The first day and night at sea was rough because we went through several storms. The Hotel Director told us at the Meet & Greet that they had never experienced rough seas like that before and that a bunch of crew were sick in bed and that passengers were throwing up all over the place. I had been a bit queasy myself, but didn't think it was all that bad. A lot of people were wearing patches behind their ears the next day and the dining rooms were not crowded. One good thing about the rough waters: it seemed to help make a lot of quarters fall out of the quarter-pushing machine in the casino (along with the rolled up $20's, $10's and $5's).

I don't get all the negative comments made about the food. The dining rooms were excellent. Great food, good service, something for everyone. Breakfast in the Pacific was a treat each morning that we didn't order room service. I have a small complaint about the "maple syrup." When a menus reads "maple syrup" you should expect just that and not Karo syrup. Now I know maple is expensive, but list it as "maple blend" or "maple-flavored." Or better yet, charge a dollar or two extra for "real maple syrup" - as long as NCL is charging extra for cappuccinos might as well charge extra for other good stuff.

One more complaint about the dining room service - they got our orders wrong 100% of the time. That's not acceptable. Now it didn't make our meals any less tasty and it didn't "ruin" our cruise, but there's something wrong when you go out of your way to speak slowly, point to things on the menu, have them repeat your order, and STILL they get at least one thing wrong! This was true in Pacific, Magenta, and Blue Lagoon. Despite this, the free dining venues were great and I didn't feel like there was some sort of conspiracy to push everyone to the specialty dining.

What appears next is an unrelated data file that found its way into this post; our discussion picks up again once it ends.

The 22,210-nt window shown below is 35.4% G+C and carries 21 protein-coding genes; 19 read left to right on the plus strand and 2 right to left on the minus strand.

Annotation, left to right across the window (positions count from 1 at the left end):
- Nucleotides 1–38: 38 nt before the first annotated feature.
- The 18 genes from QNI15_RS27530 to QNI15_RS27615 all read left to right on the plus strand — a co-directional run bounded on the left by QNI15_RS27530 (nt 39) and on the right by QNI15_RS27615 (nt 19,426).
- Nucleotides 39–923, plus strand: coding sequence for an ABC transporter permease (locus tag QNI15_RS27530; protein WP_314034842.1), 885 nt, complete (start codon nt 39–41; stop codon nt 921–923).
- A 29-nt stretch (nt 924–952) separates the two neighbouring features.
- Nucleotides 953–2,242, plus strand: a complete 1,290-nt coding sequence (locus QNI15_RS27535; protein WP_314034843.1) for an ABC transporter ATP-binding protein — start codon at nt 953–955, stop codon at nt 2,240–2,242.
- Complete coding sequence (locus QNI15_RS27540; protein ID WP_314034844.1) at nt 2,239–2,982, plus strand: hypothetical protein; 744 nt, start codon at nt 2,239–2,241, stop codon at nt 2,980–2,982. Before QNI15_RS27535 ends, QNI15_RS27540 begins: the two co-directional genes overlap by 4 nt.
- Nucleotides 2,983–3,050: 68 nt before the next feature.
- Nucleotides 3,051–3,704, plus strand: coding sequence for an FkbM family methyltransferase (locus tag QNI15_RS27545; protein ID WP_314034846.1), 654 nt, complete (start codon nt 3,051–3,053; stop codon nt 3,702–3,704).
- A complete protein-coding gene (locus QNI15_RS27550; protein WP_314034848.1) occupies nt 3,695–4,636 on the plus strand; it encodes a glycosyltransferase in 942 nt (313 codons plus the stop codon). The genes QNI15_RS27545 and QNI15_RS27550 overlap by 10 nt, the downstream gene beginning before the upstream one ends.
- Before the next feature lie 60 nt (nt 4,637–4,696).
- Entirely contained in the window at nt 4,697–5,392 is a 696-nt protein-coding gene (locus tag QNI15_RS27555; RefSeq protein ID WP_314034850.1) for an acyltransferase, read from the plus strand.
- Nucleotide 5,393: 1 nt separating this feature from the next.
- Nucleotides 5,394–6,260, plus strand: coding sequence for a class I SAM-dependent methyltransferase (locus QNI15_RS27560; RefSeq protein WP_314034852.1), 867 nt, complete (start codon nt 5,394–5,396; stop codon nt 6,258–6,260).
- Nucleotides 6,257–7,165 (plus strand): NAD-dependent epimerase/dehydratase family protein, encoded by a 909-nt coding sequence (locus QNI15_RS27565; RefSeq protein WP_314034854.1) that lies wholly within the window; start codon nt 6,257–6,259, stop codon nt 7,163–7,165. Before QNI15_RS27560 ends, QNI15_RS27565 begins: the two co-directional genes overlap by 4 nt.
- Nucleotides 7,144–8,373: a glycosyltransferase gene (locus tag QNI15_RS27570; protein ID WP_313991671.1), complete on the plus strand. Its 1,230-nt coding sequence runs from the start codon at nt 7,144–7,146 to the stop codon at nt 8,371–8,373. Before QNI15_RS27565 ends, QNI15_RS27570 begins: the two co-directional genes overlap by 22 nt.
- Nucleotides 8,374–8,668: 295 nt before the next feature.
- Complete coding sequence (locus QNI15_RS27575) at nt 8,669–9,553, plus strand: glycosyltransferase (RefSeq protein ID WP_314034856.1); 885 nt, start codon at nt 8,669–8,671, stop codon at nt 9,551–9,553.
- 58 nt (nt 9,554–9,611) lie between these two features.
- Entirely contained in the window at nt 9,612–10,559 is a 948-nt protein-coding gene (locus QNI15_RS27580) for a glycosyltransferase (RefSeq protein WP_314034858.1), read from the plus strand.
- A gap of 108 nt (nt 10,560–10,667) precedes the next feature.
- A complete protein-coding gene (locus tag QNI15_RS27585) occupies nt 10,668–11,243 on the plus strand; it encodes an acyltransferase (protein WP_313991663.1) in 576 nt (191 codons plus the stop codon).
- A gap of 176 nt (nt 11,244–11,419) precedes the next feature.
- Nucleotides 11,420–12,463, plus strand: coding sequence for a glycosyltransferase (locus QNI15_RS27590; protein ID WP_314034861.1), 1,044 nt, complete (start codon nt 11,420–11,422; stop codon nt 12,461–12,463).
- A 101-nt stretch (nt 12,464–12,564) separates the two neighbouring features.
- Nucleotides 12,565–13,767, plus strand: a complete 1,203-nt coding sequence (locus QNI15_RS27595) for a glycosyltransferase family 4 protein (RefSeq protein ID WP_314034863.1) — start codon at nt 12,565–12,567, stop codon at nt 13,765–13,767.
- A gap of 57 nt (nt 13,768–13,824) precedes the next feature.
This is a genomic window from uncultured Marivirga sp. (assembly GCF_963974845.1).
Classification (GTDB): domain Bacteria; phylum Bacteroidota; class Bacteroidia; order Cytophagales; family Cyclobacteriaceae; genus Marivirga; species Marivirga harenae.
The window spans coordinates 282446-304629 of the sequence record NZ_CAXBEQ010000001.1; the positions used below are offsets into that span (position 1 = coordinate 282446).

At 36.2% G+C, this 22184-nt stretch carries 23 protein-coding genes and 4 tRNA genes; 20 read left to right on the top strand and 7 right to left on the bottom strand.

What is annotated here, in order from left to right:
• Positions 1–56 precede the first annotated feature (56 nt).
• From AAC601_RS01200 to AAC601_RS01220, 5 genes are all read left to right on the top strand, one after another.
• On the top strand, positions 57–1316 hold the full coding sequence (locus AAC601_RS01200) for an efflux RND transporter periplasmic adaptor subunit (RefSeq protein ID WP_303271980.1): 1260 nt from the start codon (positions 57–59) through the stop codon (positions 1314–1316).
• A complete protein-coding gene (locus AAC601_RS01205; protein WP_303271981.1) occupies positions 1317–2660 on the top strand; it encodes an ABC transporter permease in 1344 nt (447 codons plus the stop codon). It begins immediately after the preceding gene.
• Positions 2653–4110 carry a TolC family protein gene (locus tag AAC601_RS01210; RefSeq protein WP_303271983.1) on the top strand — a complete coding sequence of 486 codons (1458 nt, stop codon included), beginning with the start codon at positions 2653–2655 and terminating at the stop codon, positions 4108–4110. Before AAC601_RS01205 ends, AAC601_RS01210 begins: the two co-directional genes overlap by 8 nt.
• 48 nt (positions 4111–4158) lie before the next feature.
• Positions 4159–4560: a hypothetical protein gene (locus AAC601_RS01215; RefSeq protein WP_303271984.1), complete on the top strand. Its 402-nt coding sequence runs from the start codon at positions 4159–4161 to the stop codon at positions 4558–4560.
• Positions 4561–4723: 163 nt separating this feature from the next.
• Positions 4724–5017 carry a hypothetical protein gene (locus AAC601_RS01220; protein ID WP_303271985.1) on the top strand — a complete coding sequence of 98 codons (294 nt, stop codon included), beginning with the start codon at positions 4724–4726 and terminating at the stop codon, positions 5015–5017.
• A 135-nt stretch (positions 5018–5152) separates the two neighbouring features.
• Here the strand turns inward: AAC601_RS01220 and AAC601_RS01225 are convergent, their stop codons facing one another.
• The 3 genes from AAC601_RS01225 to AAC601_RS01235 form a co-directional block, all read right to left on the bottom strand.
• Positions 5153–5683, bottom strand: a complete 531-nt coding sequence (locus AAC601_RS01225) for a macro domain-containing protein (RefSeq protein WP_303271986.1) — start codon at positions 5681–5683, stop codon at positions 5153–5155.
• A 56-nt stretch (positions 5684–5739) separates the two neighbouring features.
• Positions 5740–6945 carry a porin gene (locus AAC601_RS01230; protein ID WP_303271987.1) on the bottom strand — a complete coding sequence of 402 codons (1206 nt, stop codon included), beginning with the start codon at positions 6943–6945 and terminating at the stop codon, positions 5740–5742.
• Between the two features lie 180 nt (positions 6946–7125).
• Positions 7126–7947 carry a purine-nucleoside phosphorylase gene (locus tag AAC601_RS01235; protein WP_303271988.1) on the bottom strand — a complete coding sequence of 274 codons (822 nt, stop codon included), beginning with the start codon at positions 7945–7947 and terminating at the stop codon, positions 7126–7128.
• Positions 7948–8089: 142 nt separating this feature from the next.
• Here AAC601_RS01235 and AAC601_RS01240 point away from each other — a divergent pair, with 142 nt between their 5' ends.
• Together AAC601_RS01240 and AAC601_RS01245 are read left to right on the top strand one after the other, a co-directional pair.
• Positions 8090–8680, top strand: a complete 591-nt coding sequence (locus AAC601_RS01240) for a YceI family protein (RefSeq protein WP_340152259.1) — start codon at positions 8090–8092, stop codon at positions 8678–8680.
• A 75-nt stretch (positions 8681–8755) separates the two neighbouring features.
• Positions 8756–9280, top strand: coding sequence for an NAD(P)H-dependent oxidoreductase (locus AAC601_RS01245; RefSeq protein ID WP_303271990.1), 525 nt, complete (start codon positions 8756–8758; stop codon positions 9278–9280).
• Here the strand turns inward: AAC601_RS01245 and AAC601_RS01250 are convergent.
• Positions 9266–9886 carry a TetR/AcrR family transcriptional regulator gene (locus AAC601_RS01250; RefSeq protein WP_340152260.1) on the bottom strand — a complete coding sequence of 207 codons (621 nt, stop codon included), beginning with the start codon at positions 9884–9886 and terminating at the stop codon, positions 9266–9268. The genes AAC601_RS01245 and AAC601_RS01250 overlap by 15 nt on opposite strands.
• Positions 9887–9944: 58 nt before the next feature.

We tried La Cucina this time with the kids after coming back from our first port day. The service was absolutely wretched! The place was not crowded at all, and there were more than enough workers to take care of all the tables, but they were inept, there was no adequate supervision, and from start to finish it took 2 hours and 40 minutes. DH had to get plates, silverware and water glasses from other tables when none of the staff was taking care of it. After the appetizer (which they only brought two of instead of one for each person as requested), a burnt pizza was served while we waited over an hour for our main course. My kids were so hungry that they tried to eat around the burnt parts, but the pizza just wasn't good. There was supposed to be pasta courses before the main courses, and we kept asking for them to bring something out but we waited, and waited, and waited. Finally they brought three main courses. DH and I had the rib-eye which was shoe leather despite ordering "medium." He ate a few bites of his but I spit out the only bite I took because it was like rubber. By that time, my 8 yo was almost asleep but was fighting the urge so she could have her parmesan chicken. She lost that battle because her chicken came 40 minutes after our plates came and by that time her father had already left to take her back to the room. He asked me to have it sent to the room in case she woke up later, but it was rock-hard and not worth the trouble of having to tip room service to bring it to us. After my husband left with our daughter, the pasta courses came, and came and came, and came. They brought order after order after order of pasta. I had to keep telling them to stop. I ate one of the plates of tortellini and it was good. My 5 yo enjoyed her spaghetti and wanted to stay for ice cream. We waited, and waited, and waited for our dessert. Part of the problem is that I ordered a cappuccino and that takes a very long time for them to get apparently. My youngest kept me entertained throughout the snail's pace, so it made the situation tolerable. She really enjoyed the calamari, spaghetti and ice cream and never complained about the wait. I had the panna cotta tasting with my cappuccino and it was quite delicious. DH was peeved that we came back so late and didn't argue about being charged for our 8 yo that only had half a plate of calamari to eat. I figured $5 is not something to argue about, especially when I didn't tip extra. Besides, the 5 yo more than made up for what her sister didn't eat.